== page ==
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Golf

Michael Thompson Wins The Honda Classic

Kyle Terada-US Presswire

After a poor run of form over the first few weeks of the season Michael Thompson (pictured) never stopped believing in his ability and that thinking was vindicated when he won the Honda Classic on the US PGA Tour on Sunday afternoon. This is Thompson’s first win on the main Tour and followed missed cuts in three of his last four events and a tied 78th finish in the other.

Thompson has a reputation of playing well on difficult course. The PGA Champions host venue was set up like a major and the breezy conditions throughout the week only made scoring more difficult. Only five players broke par in the final round and one of those was Thompson who beat Geoff Ogilvy from Australia by two shots.

The Honda Classic winner finished tied second in the US Open last year. He set a clubhouse target that only Webb Simpson could beat to win the first major of his career. However, Thompson showed that he could maintain his form under intense pressure when par was a decent score. He played the back nine on Sunday in level par as other players faltered.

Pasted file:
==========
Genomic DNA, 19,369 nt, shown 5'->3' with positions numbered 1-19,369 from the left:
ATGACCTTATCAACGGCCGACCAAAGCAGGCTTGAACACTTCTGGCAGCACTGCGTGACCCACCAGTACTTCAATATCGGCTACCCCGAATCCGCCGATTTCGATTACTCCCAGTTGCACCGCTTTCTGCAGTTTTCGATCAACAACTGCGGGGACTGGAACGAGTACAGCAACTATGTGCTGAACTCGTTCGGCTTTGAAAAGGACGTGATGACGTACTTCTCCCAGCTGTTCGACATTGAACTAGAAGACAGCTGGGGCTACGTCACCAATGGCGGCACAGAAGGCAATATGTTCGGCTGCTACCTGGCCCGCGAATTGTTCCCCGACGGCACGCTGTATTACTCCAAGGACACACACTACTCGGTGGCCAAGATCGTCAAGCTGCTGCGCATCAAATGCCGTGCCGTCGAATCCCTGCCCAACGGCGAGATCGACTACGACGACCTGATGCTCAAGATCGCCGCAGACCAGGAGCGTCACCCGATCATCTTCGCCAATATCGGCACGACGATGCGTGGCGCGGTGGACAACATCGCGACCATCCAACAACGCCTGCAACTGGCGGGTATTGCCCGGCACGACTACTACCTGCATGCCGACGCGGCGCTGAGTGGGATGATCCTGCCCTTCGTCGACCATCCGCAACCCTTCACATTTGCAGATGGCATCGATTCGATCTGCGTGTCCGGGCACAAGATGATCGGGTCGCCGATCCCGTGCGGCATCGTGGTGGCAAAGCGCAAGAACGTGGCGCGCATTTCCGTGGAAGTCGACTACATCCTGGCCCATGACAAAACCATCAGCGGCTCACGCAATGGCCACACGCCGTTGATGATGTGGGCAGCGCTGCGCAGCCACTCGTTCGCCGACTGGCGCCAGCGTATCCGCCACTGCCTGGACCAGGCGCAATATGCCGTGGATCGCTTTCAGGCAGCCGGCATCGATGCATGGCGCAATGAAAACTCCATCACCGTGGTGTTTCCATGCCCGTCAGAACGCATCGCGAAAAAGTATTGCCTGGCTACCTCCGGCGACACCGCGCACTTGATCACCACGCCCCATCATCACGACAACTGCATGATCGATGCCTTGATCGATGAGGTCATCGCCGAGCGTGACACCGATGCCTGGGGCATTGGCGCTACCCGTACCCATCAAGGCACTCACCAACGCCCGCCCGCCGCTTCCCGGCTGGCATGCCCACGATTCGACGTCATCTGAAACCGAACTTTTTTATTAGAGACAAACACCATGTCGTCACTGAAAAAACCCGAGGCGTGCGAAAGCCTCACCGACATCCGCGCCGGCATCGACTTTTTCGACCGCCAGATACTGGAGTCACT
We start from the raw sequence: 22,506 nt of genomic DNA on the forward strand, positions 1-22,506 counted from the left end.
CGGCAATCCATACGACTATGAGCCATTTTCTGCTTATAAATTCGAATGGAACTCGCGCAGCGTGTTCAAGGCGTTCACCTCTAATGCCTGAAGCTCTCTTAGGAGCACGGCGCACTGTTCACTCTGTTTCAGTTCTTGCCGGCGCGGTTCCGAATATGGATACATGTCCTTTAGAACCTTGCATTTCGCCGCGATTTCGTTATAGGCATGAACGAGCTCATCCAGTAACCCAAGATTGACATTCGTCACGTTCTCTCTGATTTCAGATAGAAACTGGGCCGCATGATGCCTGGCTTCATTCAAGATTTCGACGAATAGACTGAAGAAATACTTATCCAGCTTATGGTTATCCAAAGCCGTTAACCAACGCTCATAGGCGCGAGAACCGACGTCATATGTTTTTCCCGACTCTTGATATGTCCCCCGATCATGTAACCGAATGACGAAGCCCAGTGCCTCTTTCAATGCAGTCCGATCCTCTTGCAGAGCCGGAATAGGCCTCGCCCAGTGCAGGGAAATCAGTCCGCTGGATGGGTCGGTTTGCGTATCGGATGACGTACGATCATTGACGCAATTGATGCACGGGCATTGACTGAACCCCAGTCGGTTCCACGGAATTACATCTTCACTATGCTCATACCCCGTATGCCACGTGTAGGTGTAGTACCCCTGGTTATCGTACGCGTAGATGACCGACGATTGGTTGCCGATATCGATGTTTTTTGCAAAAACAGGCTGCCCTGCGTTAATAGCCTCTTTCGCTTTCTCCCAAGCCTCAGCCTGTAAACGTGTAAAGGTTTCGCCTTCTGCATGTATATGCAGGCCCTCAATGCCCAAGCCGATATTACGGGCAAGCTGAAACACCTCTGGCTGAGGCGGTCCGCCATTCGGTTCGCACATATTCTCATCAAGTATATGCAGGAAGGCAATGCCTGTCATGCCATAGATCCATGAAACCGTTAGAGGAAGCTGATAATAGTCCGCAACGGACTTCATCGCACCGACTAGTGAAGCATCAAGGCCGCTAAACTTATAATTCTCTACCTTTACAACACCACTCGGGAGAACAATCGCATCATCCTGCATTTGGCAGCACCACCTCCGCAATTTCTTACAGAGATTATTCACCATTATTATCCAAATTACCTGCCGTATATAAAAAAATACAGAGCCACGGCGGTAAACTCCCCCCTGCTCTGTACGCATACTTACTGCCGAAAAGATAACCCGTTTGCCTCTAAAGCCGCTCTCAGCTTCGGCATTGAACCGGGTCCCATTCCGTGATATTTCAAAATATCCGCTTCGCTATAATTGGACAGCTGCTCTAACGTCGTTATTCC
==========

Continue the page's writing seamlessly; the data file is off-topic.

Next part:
Thompson had his only bogey over the back nine when he missed a four foot putt on the 16th greens. At about the same time Ogilvy missed a birdie opportunity on the next hole and that missed chance proved crucial. Thompson got up and down from a green side bunker on the last hole to secure the win.

American players have now won the first nine tournaments on the 2013 PGA Tour schedule. That is an anomaly when you consider that are four English players in the top 10 in the world rankings. That includes Lee Westwood and Justin Rose who both failed to beat par on Sunday when in contention. In the end David Lynn finished joint best of the English contingent after one of the few sub par rounds.

Thompson now enters the top 50 in the world rankings and has a Tour exemption until the end of 2015. He qualifies for this week’s World Golf Championship Cadillac Championship and can plan a schedule safe in the knowledge that he has his card for almost the next three years.